Ciabatta Vs Sourdough – What’s The Difference?
There are so many different types of bread that all seem to be made with the same basic ingredients and yet somehow bake into completely unique and mouthwatering loaves. Ciabatta and sourdough are popular variations, but do you know what makes them distinct?
Ciabatta, as you can probably tell, is Italian, but is that the only thing that separates these two breads?
What is the difference between ciabatta and sourdough? Ciabatta and sourdough are both popular choices for sandwiches, although sourdough is more likely to be used for other purposes. The main differences are that ciabatta has olive oil, but sourdough requires a starter made from a live, wild yeast culture.
Ciabatta is often used for creating the perfect sandwich. It’s made with flour, salt, yeast, and water and usually baked up into oblong loaves of flattish bread. The one thing ciabatta used that most other standard bread doesn’t, including sourdough, is olive oil.
Sourdough bread is also often baked into round loaves and made from flour, salt, water, and yeast but, in this very unique bread, the yeast is a live, wild culture made from flour and water and cultivated into a sourdough starter.
There are a few other important differences between ciabatta and sourdough bread which we discuss in the article below, so keep reading.
What is Ciabatta Bread?
In Italian, ciabatta means ‘slipper’ which is a nod to the flat, round or elongated shape of the bread, especially when sliced.
Because it’s Italian, many people assume it’s a very traditional style of bread, but it was first made in the 1980s, so it’s actually a rather modern bread. It’s made almost exclusively with white flour which is not very ancient at all.
Ciabatta was one Italian baker’s answer to constant requests for the popular French baguette, which was made with white flour. It is different from the baguette, however, in shape as well as due to the signature air holes.
The dough for ciabatta is made with high-gluten wheat flour, which isn’t unusual for bread, but the dough is wetter than a traditional baguette style of bread, mainly due to the olive oil added.
American ciabatta bakers will often use a biga or starter, which is similar to what you would find in sourdough bread. For ciabatta, however, the starter is not fermented very long so the flavor doesn’t develop as strongly as in a sourdough.
Whether or not a biga is used, ciabatta is the preferred bread for making paninis, which are Italian-inspired toasted sandwiches.
The olive oil used in ciabatta does add some flavor, however, it’s mild and most ciabatta is quite understated, enjoyed for its texture, and what it holds between its slices rather than the flavor of the bread itself.
Ingredients in Ciabatta
- High-gluten white bread flour
- Dry yeast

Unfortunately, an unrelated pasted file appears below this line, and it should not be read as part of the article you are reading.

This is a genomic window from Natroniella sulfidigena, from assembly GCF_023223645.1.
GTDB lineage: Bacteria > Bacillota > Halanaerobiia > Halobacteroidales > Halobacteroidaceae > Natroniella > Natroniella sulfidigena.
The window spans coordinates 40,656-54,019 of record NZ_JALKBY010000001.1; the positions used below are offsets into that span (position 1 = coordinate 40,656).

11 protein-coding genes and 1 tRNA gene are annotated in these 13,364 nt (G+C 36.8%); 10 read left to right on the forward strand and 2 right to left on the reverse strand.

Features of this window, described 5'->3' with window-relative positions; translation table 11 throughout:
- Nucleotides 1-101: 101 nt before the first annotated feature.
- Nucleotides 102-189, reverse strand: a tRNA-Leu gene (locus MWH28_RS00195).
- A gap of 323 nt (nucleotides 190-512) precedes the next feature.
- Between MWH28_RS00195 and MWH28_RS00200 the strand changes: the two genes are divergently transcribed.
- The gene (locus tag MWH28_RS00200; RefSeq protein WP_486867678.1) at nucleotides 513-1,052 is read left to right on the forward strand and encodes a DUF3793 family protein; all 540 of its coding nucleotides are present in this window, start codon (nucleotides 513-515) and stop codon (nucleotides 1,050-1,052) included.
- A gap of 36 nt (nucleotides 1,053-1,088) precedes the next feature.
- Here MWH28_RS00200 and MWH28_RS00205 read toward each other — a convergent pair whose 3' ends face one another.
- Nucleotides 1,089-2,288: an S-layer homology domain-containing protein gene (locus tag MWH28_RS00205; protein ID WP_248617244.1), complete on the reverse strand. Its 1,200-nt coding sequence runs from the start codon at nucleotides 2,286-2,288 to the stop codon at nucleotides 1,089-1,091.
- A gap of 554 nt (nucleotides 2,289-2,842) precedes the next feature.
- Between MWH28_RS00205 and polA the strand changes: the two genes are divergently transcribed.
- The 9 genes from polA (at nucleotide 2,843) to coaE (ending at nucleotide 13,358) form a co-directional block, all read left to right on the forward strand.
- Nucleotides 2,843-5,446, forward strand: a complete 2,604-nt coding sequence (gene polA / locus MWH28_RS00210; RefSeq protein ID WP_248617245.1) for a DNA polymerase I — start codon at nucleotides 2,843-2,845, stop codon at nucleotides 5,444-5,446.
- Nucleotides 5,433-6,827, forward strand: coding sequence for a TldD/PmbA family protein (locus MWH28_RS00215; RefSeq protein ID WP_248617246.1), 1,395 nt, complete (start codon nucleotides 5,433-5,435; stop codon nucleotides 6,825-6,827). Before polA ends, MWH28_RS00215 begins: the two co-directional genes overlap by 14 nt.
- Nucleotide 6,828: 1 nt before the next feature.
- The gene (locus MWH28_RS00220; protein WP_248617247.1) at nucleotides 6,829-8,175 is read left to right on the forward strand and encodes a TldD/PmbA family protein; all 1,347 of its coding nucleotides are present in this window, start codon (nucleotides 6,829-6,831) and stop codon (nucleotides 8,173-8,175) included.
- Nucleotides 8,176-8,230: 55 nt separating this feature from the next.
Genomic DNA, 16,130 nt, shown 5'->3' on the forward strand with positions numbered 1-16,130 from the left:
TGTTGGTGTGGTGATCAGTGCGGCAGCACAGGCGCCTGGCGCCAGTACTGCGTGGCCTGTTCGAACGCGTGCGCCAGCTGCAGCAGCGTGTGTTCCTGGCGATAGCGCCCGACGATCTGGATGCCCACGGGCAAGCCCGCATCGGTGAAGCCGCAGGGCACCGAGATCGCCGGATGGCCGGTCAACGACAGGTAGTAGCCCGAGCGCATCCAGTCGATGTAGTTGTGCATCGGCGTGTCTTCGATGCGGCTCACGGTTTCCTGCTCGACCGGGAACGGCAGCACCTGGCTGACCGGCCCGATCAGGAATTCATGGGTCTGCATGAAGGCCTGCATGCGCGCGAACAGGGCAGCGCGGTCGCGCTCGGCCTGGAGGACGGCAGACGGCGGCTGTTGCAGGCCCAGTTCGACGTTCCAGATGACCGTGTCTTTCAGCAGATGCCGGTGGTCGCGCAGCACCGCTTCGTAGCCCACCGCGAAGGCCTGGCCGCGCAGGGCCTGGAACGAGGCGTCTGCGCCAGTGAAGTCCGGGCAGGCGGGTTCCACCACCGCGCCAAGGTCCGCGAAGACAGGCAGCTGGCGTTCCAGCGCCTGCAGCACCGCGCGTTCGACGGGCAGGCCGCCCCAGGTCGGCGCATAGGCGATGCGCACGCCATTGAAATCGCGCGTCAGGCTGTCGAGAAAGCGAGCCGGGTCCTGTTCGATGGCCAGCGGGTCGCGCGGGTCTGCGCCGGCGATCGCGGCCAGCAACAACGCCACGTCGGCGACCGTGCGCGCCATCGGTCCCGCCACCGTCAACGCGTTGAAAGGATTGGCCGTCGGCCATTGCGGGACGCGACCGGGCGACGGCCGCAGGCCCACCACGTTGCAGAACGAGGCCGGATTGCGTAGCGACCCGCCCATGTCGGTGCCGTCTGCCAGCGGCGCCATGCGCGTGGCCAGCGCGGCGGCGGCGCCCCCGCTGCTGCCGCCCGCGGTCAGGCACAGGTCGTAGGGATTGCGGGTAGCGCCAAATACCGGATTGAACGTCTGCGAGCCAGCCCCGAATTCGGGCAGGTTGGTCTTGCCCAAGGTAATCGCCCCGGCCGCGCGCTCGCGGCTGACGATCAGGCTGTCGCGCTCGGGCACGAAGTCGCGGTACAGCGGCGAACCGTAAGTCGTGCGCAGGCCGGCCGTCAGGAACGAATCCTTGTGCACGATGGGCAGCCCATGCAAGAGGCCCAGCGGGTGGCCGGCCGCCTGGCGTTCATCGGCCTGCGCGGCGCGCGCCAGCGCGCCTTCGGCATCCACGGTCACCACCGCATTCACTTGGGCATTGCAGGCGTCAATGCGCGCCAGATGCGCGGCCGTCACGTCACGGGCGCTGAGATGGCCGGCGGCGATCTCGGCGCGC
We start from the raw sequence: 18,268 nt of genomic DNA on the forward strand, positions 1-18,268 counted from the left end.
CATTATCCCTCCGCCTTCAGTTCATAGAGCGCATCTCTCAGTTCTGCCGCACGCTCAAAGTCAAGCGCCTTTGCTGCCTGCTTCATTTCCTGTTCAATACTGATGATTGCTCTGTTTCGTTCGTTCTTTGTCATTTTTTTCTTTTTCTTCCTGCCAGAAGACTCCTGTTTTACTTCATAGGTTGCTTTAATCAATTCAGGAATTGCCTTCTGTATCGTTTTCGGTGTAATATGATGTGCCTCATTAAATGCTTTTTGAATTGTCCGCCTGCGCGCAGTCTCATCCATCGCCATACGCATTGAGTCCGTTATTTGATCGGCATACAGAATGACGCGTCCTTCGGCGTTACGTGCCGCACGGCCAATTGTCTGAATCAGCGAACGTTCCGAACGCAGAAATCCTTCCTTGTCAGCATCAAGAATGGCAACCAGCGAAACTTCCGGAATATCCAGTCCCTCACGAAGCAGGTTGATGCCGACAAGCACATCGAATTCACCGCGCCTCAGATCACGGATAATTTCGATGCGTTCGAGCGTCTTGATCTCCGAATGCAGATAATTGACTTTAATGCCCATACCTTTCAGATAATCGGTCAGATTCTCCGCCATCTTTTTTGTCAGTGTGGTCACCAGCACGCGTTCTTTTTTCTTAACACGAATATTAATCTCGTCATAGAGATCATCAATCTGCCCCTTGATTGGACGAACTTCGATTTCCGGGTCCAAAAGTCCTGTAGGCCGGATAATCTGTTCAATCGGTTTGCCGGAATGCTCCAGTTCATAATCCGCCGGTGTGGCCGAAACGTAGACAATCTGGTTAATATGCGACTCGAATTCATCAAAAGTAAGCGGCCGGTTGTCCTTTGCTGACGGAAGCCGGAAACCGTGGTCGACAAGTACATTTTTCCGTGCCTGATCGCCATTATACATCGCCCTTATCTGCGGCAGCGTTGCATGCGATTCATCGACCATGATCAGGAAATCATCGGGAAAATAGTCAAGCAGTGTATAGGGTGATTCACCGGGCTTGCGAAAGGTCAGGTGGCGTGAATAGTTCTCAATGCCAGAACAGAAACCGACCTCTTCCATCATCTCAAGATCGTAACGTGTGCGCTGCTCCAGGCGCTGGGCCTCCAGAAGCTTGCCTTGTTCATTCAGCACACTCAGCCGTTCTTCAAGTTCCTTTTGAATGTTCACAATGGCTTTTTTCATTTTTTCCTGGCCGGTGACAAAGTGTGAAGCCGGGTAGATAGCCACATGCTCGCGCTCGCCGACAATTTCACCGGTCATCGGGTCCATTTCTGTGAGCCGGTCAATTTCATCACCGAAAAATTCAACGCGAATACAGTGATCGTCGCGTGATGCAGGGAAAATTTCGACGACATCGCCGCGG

- Olive oil
- Biga or starter, depending on the recipe
How Do You Make Sourdough Bread?
Sourdough is a type of bread made from a slow-fermented live “wild” yeast starter instead of dry yeast. The signature sour flavor is developed by the fermentation of flour and water and the bacteria that grow in the process.
Creating a sourdough starter does take time and patience and it can go wrong, but once you have a thriving starter culture, it can be used to bake loaf after loaf after loaf of sourdough bread.
Even coming from the same starter, no two loaves of sourdough bread will ever taste the same.
Because it’s such a rewarding process, we’ve dedicated an entire article to help you choose the best flour for making a sourdough starter.
Sourdough is often considered to be one of the healthiest types of bread, despite being made with white flour. Because of the fermentation process to create the starter, it is a probiotic food, which is good for the healthy bacteria living in your gut.
Considering bread is usually vilified for causing damage to your gut, count this a big win for sourdough bread.
Because sourdough has such a signature, tangy flavor, it’s often eaten for its own merits, merely warm or toasted and with a bit of butter. Of course, it brings a lot of character to sandwichs, stuffings, or even French onion soup.
Ingredients in Sourdough
- Active Sourdough starter
- Bread flour
Technically a sourdough starter is only made with flour and water as well.
However, when it’s used in the bread the bacterial development has created a natural, live wild yeast that replaces the dry yeast called for in most other types of bread.
Because sourdough is such a seemingly simple recipe, choosing the right recipe to make sourdough bread is important. Here are our favorite sourdough books to get you started on your bread-baking journey.
Ciabatta vs Sourdough – Review
To sum things up, here’s a chart comparing ciabatta (with or without biga) and sourdough:
||Ciabatta (no biga)||Ciabatta (with biga)||Sourdough|
|Flavor||Mild||Very slightly sour||Sour|
|Texture||Crisp crust, some air pockets||Crisp crust, big air pockets||Chewy, crisp crust|
|Ingredients||Flour, salt, water, yeast, olive oil||Biga, flour, salt, water, yeast, olive oil||Sourdough starter, flour, water, salt|
|Prep Time||1 hour 40 minutes||3 hours||24 – 48 hours (plus starter development) – increased time required for rising and resting|
|Baking Time||25 minutes||25 minutes||45 -50 minutes|
|Best used for||Sandwiches/paninis||Sandwiches/paninis||Eating warm, with butter|